Minneapolis Climate Action group

Building relationships while building a nonprofit: CJ Denny's summer with Minneapolis Climate Action

CJ's Summer Recap

 

Hi, everyone! I’m CJ Denney, an intern working with the Great Plains Institute Communities team and Metro CERT. I’m a junior at Macalester College studying Biology and Environmental studies. This past summer, I secured some funding from the MacNest Climate Justice program to work with one of their partner environmental organizations in the Twin Cities. I was paired with Minneapolis Climate Action between the Lyndale and Kingfield neighborhoods of Minneapolis. Their broad mission is to make the transition to renewable energy rapid and equitable within the Minneapolis communities they serve.

My role within the organization was flexible and I wore many hats. I helped with social media management and graphic creation, did communications outreach to residents and councilmembers, and organized events. Some of the main projects I was involved in include their Community Solar Gardens and the Daryeel Cimilada Climate Ambassadors Program. The former is an inclusive way to provide renewable energy to low-income and BIPOC communities. 

Community solar gardens work on a subscription-based approach, where interested people can choose how much energy to subscribe to. There are no income or credit minimums for folx to subscribe to the gardens and it even allows for subscribers to get a rebate credit on their energy bill. My work on the solar gardens mostly involved outreach to communities through events like #POWERFEST, which brought environmental organizations to North Minneapolis on a large-scale for the first time. I was part of the planning and execution of PowerFest as well.

 

The Daryeel Cimilada Climate Ambassador program is a pilot youth climate education program. A fellow Macalester intern at Fortune Relief and Youth Empowerment (FRAYEO) and I created the curriculum and figured out the details to launch the program. Daryeel Cimilada translates to “Care for Climate” in Somali. It is a program aimed at teaching young people in the East African community about climate change, sustainability, and waste on a local scale. Being at the head of the program taught me a lot more about how to interact with youth and the best ways to teach them new and sometimes hefty topics. I also learned how to interact with communities to meet them where they are.

This summer I learned a lot about myself and my relationship with work, especially in the nonprofit sector. The idea that nonprofit organizations have to scrape by to get funding and engagement was really solidified. Because Minneapolis Climate Action is a relatively new and small organization, there were often times when my supervisor, Kyle Samejima, was stressed about where they would find the money to kick-start and maintain projects they have been working on. This is so difficult to observe, because these organizations are really trying to do inclusive and equitable work that will have a far-reaching impact, yet they are not advocated for as much because they do not have the respect or resources of a large for-profit corporation. I learned how to pursue creative avenues for funding and what it looks like to write a grant. But most importantly, I saw what it takes to start and build a nonprofit from the ground up and build deep, trusting relationships with people.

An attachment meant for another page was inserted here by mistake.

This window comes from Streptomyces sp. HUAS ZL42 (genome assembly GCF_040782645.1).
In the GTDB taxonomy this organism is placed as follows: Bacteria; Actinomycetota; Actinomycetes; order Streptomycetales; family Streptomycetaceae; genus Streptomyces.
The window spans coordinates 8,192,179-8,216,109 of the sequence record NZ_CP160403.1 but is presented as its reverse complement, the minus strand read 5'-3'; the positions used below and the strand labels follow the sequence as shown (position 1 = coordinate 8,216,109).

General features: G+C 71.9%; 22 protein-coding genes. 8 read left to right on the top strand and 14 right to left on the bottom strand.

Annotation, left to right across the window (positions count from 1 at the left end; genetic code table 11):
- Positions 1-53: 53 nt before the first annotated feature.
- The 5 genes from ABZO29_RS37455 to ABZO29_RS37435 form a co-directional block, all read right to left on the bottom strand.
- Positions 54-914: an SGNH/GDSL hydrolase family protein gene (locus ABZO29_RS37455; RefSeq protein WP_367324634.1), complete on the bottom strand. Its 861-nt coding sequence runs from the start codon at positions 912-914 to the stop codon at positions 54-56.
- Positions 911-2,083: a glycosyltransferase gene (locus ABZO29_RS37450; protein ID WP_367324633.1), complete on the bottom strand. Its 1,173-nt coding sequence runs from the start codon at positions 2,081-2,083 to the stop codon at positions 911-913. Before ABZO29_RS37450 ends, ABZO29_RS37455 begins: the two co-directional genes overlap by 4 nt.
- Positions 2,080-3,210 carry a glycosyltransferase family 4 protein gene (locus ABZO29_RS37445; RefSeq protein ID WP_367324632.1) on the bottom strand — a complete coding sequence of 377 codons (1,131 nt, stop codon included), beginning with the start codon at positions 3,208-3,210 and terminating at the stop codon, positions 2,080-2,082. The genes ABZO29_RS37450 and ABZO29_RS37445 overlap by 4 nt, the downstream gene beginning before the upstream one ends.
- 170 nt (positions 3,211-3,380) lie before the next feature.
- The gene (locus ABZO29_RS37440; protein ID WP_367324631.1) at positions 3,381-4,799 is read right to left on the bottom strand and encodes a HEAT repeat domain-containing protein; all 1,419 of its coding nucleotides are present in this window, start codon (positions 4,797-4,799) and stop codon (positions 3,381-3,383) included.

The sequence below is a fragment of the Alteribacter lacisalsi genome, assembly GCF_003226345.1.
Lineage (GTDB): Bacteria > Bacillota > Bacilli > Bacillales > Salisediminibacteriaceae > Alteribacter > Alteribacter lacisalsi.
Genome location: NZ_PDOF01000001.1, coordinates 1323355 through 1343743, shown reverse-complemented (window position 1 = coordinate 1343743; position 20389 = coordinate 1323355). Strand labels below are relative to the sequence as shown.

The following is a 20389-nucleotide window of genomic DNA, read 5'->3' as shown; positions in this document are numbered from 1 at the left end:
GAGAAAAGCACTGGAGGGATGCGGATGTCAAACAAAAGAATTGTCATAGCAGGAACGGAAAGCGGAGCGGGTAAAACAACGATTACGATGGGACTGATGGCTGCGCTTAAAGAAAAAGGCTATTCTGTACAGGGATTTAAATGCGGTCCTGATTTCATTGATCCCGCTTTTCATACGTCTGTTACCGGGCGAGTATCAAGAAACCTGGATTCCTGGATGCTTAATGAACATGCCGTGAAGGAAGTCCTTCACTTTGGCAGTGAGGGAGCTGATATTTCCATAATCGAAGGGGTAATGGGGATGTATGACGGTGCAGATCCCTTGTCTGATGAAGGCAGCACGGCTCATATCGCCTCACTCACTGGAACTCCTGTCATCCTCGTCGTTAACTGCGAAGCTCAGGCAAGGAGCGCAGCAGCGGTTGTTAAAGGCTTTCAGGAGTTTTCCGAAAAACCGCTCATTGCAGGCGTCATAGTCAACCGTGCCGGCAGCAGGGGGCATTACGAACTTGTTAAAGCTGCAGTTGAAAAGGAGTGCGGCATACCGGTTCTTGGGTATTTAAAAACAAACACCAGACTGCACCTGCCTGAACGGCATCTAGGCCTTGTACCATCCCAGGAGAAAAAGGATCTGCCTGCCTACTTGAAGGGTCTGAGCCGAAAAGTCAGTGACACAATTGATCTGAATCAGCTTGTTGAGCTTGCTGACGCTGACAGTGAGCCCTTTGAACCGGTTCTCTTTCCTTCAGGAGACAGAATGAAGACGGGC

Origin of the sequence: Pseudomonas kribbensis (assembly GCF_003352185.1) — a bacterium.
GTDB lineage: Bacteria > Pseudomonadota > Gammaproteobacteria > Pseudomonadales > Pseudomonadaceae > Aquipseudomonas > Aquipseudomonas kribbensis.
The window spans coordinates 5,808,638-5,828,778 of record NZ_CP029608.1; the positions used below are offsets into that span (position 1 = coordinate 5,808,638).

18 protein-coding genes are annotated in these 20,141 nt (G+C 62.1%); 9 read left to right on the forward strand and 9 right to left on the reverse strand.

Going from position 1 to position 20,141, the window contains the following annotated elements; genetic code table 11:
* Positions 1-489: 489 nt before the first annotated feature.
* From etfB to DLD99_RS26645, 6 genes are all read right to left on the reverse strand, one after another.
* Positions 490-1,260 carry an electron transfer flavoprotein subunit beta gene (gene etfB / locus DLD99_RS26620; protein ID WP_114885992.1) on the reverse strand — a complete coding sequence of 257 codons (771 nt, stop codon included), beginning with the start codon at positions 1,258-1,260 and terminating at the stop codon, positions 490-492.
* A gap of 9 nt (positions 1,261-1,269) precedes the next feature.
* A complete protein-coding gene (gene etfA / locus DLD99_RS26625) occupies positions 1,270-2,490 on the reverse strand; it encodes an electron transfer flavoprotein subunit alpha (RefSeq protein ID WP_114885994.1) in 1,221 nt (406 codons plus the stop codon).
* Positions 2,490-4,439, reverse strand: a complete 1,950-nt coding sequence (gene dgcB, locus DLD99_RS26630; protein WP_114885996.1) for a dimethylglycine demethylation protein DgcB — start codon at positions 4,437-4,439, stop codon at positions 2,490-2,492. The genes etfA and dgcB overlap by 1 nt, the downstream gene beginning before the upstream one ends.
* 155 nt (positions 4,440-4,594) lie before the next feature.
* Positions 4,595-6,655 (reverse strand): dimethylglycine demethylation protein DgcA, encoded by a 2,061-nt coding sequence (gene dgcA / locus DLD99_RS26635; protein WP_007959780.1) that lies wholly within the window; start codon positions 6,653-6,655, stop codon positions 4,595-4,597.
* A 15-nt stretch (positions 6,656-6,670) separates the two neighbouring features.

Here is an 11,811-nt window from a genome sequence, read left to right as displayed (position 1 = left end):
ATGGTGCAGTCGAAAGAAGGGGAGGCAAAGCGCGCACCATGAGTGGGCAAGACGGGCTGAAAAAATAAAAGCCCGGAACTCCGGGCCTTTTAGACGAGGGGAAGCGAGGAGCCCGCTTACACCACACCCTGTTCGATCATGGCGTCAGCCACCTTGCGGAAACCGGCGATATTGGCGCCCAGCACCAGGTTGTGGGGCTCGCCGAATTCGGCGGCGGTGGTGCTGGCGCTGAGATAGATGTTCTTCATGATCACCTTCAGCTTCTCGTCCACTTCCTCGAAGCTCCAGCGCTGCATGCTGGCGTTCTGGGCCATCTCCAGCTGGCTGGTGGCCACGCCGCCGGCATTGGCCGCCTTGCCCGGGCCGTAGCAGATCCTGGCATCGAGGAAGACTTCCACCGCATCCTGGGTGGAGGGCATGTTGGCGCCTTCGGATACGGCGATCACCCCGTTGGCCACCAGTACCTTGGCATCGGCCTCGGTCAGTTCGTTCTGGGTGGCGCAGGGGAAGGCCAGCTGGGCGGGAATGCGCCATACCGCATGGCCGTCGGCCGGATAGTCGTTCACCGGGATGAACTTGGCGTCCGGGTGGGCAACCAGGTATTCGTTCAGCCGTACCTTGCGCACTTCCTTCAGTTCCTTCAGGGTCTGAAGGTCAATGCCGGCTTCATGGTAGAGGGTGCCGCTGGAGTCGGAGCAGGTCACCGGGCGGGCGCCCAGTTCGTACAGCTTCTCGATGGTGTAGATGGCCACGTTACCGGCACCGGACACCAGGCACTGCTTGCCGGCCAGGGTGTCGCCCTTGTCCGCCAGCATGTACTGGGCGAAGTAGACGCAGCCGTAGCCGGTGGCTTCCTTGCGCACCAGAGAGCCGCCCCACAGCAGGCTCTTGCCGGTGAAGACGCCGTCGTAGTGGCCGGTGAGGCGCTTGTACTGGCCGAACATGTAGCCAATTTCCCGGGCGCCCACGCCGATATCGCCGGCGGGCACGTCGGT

You can never fully understand their needs unless you actually spend time with the people you are trying to vouch for. You have to understand their lives on a deeper level and open up so they can understand yours and your positionality as well. This is a direct path to strong relationships and building trust, which is so important in climate and environmental work.

CJ Denney, Metro CERT + GPI Intern
 

One of my goals when starting my internship with Minneapolis Climate Action was to connect more directly with Minneapolis communities. As a college student living in Saint Paul, it is sometimes difficult to get out of the Macalester bubble, but it is necessary for growth and learning. Actually speaking to your neighbors and the neighborhoods around you is what gets you connected and allows for relationship building. Many individuals and organizations create programs to help communities without actually consulting members of those communities. The irony of this is that you can never fully understand their needs unless you actually spend time with the people you are trying to vouch for. You have to understand their lives on a deeper level and open up so they can understand yours and your positionality as well. This is a direct path to strong relationships and building trust, which is so important in climate and environmental work.

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